‘The Voice’s’ Mission Is to Entertain, Not Launch a Superstar

"The Voice": Carson Daly, Adam Levine, Christina Aguilera and Cee Lo Green (Photo: Paul Drinkwater/NBC)

The original cast might be back together for Season 5 of NBC’s “The Voice,” but that doesn’t mean there won’t be more changes in store when the show premieres Sept. 23. “A Carson Daly striptease” could be coming your way, “Voice” coach Adam Levine teased when discussing the series at the Television Critics Association summer press tour in Los Angeles on Saturday.

But the big question reporters had for the reunited coaches was how they plan to stop Blake Shelton (who was not present on the panel), who’s won three seasons of “The Voice” in a row.

“Well, I understand that I am coming back to ‘The Blake Shelton Show’ at this point,” returning coach Christina Aguilera joked. “He was like, ‘I’m so glad that you re-signed your contract with me.'”

“Trust me, I hate the fact that Blake won three in a row,” Adam Levine admitted. “But winning isn’t always the point. I think that as long as we do our jobs and teach them [our teams] what we know and help them along, honestly, we win, you know.”

Aguilera added, “I think we can all agree it’s the contestants that do win at the end of the day, and not us. But, you know, if anybody were to win three in a row, I mean, Blake keeps it funny.”

But Carson Daly says they’re always looking for ways to improve the show. “If we do see a drop-off [in ratings], we reserve the right to introduce a new feature to the format that breathes new life into it,” he says. “The Steal,” for example, was conceived as a way to keep some of the show’s most talented singers from leaving the competition too early.

Besides, it’s almost harder for a show so stacked with talent to impress and engage the viewers. When everyone’s great, it almost becomes less exciting. “To have a show like this that goes from s****y singers to great singers is easy,” Daly says. “But to have a show where we come at you day one, episode one … [with] really good singers — the journey for this show, going from really good to just effing great, is where ‘The Voice’ lives. And that’s a great, great television show.”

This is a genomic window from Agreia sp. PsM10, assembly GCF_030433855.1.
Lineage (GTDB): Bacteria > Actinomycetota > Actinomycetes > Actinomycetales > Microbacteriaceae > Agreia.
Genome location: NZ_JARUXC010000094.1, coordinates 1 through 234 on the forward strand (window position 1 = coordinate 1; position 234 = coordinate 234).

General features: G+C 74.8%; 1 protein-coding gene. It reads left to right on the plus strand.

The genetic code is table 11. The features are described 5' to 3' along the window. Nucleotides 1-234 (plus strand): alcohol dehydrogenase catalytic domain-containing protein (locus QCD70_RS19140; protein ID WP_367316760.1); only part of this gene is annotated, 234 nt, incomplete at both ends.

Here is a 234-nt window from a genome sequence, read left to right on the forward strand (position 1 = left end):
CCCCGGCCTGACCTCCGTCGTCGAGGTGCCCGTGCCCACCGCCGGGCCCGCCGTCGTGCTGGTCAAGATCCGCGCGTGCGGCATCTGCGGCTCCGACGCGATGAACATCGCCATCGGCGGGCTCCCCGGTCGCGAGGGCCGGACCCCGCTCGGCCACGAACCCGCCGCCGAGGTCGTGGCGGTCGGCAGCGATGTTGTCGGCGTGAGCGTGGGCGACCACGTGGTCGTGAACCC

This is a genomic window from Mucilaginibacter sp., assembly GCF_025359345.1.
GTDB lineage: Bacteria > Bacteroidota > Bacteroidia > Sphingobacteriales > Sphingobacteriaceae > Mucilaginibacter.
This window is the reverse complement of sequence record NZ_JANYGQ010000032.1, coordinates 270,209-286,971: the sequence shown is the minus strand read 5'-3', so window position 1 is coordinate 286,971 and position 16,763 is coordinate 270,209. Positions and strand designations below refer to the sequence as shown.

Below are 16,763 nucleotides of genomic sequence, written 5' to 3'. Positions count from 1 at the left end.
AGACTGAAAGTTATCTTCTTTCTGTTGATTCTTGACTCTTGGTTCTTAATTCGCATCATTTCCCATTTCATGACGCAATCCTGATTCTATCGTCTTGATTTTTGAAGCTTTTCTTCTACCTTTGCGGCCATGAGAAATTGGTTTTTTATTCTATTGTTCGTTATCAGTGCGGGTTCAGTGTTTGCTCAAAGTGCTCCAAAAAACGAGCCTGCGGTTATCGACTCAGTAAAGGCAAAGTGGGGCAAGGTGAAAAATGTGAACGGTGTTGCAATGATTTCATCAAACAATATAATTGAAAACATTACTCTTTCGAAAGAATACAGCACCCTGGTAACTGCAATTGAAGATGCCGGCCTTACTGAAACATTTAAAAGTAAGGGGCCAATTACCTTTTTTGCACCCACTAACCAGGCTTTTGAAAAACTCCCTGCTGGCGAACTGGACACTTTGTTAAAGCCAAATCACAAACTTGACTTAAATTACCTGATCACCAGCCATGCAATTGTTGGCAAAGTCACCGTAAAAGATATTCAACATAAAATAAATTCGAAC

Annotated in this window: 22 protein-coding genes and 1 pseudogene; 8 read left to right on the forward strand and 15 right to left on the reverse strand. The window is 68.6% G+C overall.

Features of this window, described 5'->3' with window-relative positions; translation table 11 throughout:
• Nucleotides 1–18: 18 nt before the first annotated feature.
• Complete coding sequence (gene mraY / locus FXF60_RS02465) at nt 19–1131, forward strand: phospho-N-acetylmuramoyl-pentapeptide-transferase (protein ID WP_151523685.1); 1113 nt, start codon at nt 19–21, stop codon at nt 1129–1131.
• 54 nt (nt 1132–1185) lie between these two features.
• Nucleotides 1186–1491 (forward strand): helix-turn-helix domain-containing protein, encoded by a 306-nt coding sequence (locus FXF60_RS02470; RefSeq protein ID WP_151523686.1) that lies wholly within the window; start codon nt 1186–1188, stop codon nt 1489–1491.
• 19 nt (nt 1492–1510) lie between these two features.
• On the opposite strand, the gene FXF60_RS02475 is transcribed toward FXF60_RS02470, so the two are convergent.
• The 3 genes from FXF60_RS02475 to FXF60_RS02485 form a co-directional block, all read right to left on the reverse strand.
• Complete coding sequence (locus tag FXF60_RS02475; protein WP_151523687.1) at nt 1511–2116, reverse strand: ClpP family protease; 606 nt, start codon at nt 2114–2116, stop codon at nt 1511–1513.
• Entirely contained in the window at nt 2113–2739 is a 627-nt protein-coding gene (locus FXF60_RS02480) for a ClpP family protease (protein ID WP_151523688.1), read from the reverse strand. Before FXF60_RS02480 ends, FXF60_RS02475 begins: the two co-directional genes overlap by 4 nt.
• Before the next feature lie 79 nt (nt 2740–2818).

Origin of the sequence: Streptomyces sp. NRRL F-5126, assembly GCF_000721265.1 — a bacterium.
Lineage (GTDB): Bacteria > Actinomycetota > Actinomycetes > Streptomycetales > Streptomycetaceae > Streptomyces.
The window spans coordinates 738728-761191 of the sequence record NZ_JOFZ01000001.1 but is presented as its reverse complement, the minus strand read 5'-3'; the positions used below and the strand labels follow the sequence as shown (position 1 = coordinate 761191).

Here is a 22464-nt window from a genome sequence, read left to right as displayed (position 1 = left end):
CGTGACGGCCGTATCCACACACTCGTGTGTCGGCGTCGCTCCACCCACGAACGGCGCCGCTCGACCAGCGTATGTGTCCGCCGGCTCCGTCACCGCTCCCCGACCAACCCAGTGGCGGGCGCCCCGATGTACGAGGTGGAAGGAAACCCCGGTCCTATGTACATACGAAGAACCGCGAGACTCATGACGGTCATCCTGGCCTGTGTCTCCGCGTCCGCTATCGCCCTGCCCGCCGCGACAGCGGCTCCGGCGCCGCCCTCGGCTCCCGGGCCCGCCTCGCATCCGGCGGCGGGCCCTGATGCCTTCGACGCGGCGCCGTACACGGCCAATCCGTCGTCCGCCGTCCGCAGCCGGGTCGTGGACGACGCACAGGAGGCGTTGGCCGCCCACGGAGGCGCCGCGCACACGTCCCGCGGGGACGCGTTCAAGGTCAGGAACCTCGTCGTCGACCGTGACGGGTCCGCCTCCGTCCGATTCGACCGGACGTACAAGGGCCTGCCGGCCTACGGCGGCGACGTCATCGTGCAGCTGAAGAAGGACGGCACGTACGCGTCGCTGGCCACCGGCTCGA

Aguilera says her time as a viewer and not as a coach helped renew her interest in the show. “I caught an episode of last season and I was just like, ‘Oh my God, I can see why people like this.’ I was like, ‘Who’s gonna push a button? Who’s gonna save that person?'”

Despite any sort of catfight fantasies you might have, Aguilera has nothing but good things to say about Shakira, her Season 4 replacement. “It’s not [my] chair; we’ll share it,” she says. “Thank God for Shakira. She did a beautiful job — such a sweet, lovely energy. Lovely for the show. And Usher apparently stepped up with a lot of creative stuff.”

Fellow returning coach Cee Lo Green, on the other hand, says it was more like an “out-of-body experience” to watch Usher filling his seat. “It was awkward and intriguing at the same time,” Green says.

Compared to “American Idol,” which has launched superstars like Kelly Clarkson, Carrie Underwood, and more recently, Phillip Phillips, “The Voice” winners have shockingly few Billboard hits. “I think it would be nice if we were to launch a huge star,” Levine says, but, “a lot of things have to happen in order for that to take place. I think the goal of the show is to do what we can do for these amazing singers while they’re on the show.”

He continued: “I think that we all know that the lightning in a bottle you have to capture in order to be successful in this business is extraordinarily difficult. I’m not sure that that is the overall mission statement of the show.”

Aguilera was on “The Mickey Mouse Club” and “Star Search” as a child, but she didn’t see success right away. Says Levine, “The immediacy of winning and becoming a huge star is a fairy tale that we would love to see take place, but it’s still a fairy tale. … If you’re not in the negative in this business, then you’re succeeding.”

The fifth season of “The Voice” premieres Sept. 23 and airs Mondays at 8/9c and Tuesdays at 9/8c on NBC.

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The opinions expressed are solely those of the author and do not necessarily reflect the views of Comcast.

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